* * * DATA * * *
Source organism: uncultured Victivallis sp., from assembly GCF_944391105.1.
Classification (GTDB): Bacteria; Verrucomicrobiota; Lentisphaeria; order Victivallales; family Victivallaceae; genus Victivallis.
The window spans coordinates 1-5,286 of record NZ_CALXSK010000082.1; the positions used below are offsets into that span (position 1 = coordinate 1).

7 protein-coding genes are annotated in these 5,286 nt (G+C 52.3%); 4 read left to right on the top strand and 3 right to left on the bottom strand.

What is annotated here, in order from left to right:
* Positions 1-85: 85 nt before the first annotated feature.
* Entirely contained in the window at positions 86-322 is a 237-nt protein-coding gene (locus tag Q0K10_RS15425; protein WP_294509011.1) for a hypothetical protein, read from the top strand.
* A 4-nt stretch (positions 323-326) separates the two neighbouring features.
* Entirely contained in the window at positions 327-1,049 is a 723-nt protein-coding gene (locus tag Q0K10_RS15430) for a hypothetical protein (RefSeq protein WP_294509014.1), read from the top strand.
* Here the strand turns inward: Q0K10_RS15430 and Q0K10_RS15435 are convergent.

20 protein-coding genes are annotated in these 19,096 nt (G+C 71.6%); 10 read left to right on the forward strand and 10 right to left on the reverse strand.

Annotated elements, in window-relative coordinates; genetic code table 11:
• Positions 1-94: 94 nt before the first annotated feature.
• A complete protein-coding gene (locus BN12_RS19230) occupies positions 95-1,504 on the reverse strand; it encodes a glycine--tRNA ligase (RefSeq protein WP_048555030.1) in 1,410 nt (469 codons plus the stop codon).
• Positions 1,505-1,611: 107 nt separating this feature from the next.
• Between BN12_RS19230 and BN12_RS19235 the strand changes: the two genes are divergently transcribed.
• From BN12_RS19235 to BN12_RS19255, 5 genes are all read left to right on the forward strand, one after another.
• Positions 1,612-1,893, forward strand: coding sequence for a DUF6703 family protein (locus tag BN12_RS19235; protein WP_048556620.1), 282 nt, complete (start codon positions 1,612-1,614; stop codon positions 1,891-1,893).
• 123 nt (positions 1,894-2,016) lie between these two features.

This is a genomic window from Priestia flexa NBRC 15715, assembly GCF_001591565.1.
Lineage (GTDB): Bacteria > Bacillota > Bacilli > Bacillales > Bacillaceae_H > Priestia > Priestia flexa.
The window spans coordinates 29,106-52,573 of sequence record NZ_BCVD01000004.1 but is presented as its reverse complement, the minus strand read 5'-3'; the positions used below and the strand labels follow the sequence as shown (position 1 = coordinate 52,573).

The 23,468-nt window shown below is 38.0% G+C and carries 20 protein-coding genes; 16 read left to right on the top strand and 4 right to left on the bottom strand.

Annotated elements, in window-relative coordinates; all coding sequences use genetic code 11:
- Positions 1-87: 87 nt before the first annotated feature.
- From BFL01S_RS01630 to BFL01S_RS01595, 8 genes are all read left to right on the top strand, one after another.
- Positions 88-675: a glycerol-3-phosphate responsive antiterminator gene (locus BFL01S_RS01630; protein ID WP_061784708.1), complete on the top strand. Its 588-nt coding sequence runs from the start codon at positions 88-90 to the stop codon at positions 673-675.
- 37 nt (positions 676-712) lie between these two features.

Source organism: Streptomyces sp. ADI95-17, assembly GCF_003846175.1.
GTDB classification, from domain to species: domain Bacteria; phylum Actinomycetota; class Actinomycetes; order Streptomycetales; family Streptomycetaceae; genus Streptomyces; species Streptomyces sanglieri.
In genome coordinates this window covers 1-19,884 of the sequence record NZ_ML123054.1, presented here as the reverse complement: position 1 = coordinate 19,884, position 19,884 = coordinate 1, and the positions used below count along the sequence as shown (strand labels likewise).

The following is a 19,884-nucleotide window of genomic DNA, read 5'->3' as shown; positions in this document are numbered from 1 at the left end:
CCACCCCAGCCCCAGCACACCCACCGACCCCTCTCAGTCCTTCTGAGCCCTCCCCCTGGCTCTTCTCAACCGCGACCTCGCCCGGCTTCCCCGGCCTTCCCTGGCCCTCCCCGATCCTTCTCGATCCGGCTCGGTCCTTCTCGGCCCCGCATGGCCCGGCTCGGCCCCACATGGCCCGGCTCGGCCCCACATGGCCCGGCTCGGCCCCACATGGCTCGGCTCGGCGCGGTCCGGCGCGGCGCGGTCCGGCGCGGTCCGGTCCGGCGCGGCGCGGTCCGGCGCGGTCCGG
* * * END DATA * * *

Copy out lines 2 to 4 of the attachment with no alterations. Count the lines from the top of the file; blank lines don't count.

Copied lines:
Classification (GTDB): Bacteria; Verrucomicrobiota; Lentisphaeria; order Victivallales; family Victivallaceae; genus Victivallis.
The window spans coordinates 1-5,286 of record NZ_CALXSK010000082.1; the positions used below are offsets into that span (position 1 = coordinate 1).

7 protein-coding genes are annotated in these 5,286 nt (G+C 52.3%); 4 read left to right on the top strand and 3 right to left on the bottom strand.